Don’t wait till spring! The beginning of a new school year presents a great opportunity to start thinking about integrating HIV prevention programming into young people’s lives. While youth as a whole are not overrepresented among HIV positive communities, adolescents are particularly vulnerable to disease transmission due to their risk-taking stage of life. Currently, each year, approximately 14 percent of all people diagnosed with HIV are aged 13-24. Within this group, African American teens are disproportionately affected, representing close to 60 percent of HIV diagnoses among youth and young adults nationwide. [AIDS.gov Fact Sheet] .
The White House National HIV/AIDS Strategy aims to reduce the number of young people who become infected with HIV by providing them with accurate, current information so they can make healthier decisions related to HIV/STI prevention practices. At ISIS, Inc., we believe this needs to happen both inside the classroom and in virtual environments so we can reach our more vulnerable “digital natives.”
In most states, HIV prevention programming is recommended for high school students as part of a health education course, although the manner and delivery are uneven and the information sometimes inaccurate. These traditional sex education courses include human anatomy, unplanned pregnancy prevention, dating violence prevention and HIV/STI prevention. According to a 2011 national survey of 1,500+ young people aged 13 to 24, conducted by ISIS,Inc, with funding from the Ford Foundation, today’s youth say these classroom efforts are, at best, moderately successful. These findings were reiterated in focus groups in Oakland, California and Chicago, Illinois with hundreds of urban youth of color and reported upon in a white paper: Youth Sexual and Reproductive Health in the Digital Age.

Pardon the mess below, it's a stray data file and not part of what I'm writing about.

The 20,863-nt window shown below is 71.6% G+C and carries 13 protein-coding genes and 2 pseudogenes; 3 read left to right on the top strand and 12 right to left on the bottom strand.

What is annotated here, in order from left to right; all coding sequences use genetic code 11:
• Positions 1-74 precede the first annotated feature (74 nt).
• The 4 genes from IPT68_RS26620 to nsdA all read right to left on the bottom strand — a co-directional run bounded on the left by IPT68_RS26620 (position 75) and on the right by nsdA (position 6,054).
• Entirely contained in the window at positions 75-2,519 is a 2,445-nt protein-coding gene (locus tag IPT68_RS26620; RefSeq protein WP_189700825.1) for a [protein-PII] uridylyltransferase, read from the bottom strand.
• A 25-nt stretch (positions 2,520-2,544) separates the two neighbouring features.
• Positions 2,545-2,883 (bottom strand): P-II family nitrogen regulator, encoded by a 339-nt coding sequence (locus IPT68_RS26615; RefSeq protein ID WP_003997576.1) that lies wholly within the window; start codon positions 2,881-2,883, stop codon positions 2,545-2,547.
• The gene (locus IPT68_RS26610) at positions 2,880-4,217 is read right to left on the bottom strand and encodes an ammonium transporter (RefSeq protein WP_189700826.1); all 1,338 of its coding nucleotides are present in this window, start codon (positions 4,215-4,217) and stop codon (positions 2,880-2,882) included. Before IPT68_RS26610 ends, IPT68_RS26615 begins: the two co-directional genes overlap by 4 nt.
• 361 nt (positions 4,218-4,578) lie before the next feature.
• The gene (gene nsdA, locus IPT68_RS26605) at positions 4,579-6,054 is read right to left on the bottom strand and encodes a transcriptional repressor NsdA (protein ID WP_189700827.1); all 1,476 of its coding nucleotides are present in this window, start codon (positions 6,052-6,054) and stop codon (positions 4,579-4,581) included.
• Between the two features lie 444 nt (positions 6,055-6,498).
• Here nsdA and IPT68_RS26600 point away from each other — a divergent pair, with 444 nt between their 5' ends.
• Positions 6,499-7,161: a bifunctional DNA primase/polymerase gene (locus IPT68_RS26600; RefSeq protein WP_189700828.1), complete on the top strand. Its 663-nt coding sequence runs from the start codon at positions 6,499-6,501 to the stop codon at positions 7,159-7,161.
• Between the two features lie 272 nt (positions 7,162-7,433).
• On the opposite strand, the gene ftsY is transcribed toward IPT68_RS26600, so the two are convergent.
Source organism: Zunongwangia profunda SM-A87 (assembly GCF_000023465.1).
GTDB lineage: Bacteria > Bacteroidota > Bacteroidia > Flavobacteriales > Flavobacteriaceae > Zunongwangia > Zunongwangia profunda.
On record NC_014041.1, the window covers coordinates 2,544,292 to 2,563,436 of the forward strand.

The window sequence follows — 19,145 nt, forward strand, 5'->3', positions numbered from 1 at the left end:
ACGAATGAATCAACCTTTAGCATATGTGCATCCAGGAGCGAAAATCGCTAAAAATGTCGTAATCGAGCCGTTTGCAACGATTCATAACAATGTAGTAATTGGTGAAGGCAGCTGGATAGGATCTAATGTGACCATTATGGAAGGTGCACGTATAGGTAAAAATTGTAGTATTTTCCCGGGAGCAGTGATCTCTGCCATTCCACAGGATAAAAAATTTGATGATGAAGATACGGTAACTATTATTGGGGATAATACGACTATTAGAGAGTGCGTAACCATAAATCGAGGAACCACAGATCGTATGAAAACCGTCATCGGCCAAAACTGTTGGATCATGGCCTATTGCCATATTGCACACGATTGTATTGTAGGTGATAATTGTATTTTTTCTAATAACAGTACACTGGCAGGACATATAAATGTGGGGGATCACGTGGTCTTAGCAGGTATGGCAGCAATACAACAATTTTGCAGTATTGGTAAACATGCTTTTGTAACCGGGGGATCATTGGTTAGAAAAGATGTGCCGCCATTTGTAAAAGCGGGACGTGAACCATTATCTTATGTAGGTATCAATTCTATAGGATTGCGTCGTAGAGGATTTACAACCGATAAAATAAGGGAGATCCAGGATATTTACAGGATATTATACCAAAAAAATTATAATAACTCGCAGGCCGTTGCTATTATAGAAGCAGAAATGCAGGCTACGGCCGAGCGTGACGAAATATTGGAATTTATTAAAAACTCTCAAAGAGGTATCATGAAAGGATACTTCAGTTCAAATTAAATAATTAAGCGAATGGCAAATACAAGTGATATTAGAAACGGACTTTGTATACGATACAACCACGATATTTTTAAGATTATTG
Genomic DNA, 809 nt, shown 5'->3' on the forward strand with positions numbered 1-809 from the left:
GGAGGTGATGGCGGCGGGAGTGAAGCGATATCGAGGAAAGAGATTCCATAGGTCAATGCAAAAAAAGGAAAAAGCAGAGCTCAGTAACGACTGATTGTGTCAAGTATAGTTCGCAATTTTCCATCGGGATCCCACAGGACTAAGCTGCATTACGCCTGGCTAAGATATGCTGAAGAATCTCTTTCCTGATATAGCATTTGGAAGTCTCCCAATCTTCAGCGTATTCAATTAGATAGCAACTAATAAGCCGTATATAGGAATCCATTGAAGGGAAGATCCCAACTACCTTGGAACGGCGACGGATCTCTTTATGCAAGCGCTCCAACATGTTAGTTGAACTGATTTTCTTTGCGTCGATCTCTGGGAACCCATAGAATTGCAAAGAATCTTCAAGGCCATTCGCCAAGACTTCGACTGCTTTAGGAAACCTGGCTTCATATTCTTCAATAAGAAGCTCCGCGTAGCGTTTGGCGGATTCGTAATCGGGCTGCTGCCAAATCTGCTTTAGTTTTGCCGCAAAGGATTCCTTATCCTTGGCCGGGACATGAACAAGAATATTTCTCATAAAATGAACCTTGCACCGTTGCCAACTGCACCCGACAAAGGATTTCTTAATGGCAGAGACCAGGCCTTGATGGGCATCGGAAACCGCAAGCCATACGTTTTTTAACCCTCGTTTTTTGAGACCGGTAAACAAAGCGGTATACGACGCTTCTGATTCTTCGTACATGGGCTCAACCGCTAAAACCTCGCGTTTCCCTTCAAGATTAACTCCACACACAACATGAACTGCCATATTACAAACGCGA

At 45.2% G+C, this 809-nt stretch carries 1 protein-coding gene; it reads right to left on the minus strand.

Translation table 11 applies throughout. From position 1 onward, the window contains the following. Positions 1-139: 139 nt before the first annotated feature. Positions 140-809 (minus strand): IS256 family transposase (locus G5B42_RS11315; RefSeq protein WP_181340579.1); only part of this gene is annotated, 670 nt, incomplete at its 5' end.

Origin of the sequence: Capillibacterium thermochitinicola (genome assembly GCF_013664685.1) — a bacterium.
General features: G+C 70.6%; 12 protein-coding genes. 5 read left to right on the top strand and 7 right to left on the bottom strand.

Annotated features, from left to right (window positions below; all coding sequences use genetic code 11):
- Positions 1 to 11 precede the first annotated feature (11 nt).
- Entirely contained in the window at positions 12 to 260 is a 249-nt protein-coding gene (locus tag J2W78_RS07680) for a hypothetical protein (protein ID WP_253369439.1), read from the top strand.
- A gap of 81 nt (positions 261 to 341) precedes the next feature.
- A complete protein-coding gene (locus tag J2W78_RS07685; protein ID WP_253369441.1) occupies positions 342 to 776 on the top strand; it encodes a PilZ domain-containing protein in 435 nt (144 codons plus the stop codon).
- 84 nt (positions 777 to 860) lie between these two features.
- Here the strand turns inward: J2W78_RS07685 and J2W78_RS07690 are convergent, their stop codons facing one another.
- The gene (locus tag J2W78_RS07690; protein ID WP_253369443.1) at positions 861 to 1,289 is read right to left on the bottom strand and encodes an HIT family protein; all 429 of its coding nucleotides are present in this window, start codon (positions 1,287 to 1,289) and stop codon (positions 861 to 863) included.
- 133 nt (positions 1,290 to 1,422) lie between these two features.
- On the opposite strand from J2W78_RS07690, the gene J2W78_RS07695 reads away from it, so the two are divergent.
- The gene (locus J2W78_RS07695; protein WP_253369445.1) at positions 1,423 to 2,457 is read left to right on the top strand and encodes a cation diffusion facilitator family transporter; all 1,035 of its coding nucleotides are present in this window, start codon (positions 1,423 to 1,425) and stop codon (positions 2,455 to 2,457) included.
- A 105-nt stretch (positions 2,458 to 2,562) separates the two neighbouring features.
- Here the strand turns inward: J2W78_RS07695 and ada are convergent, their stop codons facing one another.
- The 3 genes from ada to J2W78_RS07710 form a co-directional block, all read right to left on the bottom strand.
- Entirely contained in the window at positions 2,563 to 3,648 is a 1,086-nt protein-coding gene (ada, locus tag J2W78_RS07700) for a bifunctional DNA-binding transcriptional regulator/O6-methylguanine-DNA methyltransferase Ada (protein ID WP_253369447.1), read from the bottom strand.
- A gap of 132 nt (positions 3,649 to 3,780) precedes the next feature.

When young people don’t feel like they’re getting what they need from an adult they typically turn to their devices – mobile phones, online search engines, digital video sites, and other forms of new and social media. More than 89% percent of ISIS survey respondents told us that they’ve searched online for sensitive health information (via Google, Ask.com or Yahoo! search). The problem is that what they find isn’t necessarily what we would expect or hope for. Because of the generational digital divide, adult expert-created materials aren’t always hitting the top of the search results page. As one focus group participant told ISIS: “Kids know about it [HIV], but they aren’t educated about it.”